"We are glad to see the last U.S. soldier leaving the country today. It is an important day in Iraq's history, but the most important thing now is the future of Iraq," said 25-year-old Said Hassan, the owner of money exchange shop in Baghdad.

"The Americans have left behind them a country that is s falling apart and an Iraqi army and security forces that have a long way ahead to be able to defend the nation and the people."

Some Iraqis celebrated the exit of what they called American occupiers, neither invited nor welcome in a proud country. Others said that while grateful for U.S. help ousting Saddam, the war went on too long. A majority of Americans would agree, according to opinion polls.

Iraq's military chief of staff, Lt. Gen. Babaker Zebari said Sunday that his troops were up to the task of uprooting militant groups. Sunni militants continue to carry out bombing and shooting against police, soldiers and civilians, and Shiite militias continue to operate.

"There are only scattered terrorists hiding here and there and we are seeking intelligence information to eliminate them," Zebari said. "We are confident that there will be no danger."

The U.S. convoys Sunday were the last of a massive operation pulling out American forces that has lasted for months to meet the end-of-the-year deadline agreed with the Iraqis during the administration of President George W. Bush.

As of Thursday, there were two U.S. bases and less than 4,000 U.S. troops in Iraq - a dramatic drop from the roughly 500 military installations and as many as 170,000 troops during the surge ordered by Bush in 2007, when violence was at its worst. As of Saturday night, that was down to one base - Camp Adder - and the final 500 soldiers.

On Saturday evening at Camp Adder, near Nasiriyah, about 200 miles (320 kilometers) southeast of Baghdad, the vehicles lined up in an open field to prepare and soldiers went through last-minute equipment checks to make sure radios, weapons and other gear were working.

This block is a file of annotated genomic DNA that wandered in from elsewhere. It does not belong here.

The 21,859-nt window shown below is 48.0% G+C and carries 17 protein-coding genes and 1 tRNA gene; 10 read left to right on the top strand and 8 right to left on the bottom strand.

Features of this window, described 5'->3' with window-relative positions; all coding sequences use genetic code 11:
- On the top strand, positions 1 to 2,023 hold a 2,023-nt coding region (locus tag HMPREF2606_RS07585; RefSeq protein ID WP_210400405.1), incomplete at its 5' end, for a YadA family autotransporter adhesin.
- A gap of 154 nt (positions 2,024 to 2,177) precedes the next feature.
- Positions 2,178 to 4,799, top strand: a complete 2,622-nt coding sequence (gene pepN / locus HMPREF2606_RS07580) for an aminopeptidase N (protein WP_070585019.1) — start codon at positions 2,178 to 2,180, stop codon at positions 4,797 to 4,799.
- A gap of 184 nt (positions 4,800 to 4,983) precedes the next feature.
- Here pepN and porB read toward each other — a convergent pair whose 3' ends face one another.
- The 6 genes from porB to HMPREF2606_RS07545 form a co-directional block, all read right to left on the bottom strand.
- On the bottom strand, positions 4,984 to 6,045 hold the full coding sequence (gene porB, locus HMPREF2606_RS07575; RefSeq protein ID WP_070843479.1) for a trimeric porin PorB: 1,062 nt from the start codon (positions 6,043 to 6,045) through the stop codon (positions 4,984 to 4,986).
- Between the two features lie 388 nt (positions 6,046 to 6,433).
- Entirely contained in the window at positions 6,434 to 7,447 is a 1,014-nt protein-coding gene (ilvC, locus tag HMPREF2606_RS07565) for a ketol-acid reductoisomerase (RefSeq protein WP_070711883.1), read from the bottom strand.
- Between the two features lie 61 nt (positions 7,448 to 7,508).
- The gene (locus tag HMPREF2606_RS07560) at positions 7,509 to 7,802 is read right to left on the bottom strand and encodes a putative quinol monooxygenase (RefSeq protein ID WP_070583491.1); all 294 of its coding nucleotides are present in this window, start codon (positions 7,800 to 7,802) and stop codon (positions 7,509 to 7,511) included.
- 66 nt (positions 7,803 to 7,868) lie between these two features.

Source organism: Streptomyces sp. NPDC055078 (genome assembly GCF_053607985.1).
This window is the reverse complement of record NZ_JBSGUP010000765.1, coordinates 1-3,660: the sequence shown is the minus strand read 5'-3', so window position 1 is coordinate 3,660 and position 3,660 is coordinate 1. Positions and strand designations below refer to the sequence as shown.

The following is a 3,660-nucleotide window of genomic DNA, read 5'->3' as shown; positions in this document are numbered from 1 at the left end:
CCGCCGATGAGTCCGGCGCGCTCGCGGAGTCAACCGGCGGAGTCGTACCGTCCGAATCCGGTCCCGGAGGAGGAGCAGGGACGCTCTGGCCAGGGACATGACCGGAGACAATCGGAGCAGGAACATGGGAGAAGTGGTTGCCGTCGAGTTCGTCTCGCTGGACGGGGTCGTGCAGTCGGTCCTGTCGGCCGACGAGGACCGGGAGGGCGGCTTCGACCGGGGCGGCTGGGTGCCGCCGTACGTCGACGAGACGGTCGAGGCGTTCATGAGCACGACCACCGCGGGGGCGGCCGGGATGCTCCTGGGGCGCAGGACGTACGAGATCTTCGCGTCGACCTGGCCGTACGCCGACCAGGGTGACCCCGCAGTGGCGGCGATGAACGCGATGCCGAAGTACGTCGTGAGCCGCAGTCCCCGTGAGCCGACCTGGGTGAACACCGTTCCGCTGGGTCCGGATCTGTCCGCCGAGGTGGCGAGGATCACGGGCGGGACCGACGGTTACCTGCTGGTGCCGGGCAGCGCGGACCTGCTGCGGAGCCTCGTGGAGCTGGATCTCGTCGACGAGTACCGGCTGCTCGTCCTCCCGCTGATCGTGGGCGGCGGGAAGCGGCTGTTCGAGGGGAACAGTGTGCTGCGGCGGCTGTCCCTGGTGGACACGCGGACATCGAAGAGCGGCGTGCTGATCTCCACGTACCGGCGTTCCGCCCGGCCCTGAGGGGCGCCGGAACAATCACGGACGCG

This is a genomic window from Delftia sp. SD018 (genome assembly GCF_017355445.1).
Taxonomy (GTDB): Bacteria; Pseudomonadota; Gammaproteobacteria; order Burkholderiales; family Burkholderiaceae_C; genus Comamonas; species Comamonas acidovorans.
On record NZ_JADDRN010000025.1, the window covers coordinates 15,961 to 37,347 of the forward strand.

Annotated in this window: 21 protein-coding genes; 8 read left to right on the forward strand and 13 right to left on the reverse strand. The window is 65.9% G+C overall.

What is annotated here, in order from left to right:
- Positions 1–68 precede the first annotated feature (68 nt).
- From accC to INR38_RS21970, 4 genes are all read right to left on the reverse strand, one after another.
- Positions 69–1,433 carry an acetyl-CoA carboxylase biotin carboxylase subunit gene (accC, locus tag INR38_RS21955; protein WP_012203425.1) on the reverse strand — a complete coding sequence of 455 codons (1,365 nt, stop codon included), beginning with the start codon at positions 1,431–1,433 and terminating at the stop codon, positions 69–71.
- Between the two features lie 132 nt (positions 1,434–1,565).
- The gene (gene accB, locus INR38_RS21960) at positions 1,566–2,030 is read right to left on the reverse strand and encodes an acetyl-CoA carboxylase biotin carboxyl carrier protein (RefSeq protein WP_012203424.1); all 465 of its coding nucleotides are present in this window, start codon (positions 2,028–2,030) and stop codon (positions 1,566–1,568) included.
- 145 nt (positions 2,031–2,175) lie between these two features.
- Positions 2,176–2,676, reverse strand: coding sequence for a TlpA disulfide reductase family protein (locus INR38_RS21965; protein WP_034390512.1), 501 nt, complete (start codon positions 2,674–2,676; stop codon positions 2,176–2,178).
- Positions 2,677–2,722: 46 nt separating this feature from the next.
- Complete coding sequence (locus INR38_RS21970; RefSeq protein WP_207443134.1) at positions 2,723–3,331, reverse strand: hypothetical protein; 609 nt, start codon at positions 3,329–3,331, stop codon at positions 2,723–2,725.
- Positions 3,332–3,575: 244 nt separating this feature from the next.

Gen. Lloyd Austin, the commanding general for Iraq, walked through the rows of vehicles, talking to soldiers over the low hum of the engines. He thanked them for their service and reminded them to stay vigilant on their final mission.

"I wanted to remind them that we have an important mission left in the country of Iraq. We want to stay focused and we want to make sure that we're doing the right things to protect ourselves," Austin said.

The commander of the Special Troops Battalion, Lt. Col. Jack Vantress told his soldiers, "We are closing the book on an operation that has brought freedom to a country that was repressed. When the sun comes up, we'll be across the berm."

He added a warning to watch out for any final attacks. "Laser focus. Laser focus. You've got time, hours of road to go. There are people out there who still want to hurt you."

Early Saturday morning, the brigade's remaining interpreters made their routine calls to the local tribal sheiks and government leaders that the troops deal with, so that they would assume that it was just a normal day.

"The Iraqis are going to wake up in the morning and nobody will be there," said Spc. Joseph, an Iraqi American who emigrated from Iraq in 2009 and enlisted. He asked that his full name be withheld to protect his family.

In a guard tower overlooking a now empty checkpoint at the base, Sgt. Ashley Vorhees and another soldier talked about what they looked forward to most in getting home. The 29-year-old Vorhees planned to go for Mexican food at Rosa's, a restaurant in Killeen, Texas. Another joy of home, she said: you don't have to bring your weapon when you go to the bathroom.

At its height, Camp Adder boasted a Taco Bell, a KFC, an Italian restaurant and two Green Beans coffee shops. On Saturday, it felt empty, with abandoned volleyball and basketball courts and a gym called "House of Pain." Hundreds of vehicles - trucks, buses - waited in a lot to be handed over to the Iraqi military, which is taking over the site. With the Americans gone, the base reverts to its former name, Imam Ali Air Base.